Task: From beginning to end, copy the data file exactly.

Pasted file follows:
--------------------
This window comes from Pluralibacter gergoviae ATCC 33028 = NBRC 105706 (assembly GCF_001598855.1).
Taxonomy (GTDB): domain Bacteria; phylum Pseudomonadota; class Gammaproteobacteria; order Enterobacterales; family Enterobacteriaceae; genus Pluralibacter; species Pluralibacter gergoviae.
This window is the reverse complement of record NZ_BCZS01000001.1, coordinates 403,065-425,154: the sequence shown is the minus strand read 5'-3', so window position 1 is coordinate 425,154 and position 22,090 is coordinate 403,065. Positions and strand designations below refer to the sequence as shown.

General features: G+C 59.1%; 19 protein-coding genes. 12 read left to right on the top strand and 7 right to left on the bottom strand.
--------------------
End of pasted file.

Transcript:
This window comes from Pluralibacter gergoviae ATCC 33028 = NBRC 105706 (assembly GCF_001598855.1).
Taxonomy (GTDB): domain Bacteria; phylum Pseudomonadota; class Gammaproteobacteria; order Enterobacterales; family Enterobacteriaceae; genus Pluralibacter; species Pluralibacter gergoviae.
This window is the reverse complement of record NZ_BCZS01000001.1, coordinates 403,065-425,154: the sequence shown is the minus strand read 5'-3', so window position 1 is coordinate 425,154 and position 22,090 is coordinate 403,065. Positions and strand designations below refer to the sequence as shown.

General features: G+C 59.1%; 19 protein-coding genes. 12 read left to right on the top strand and 7 right to left on the bottom strand.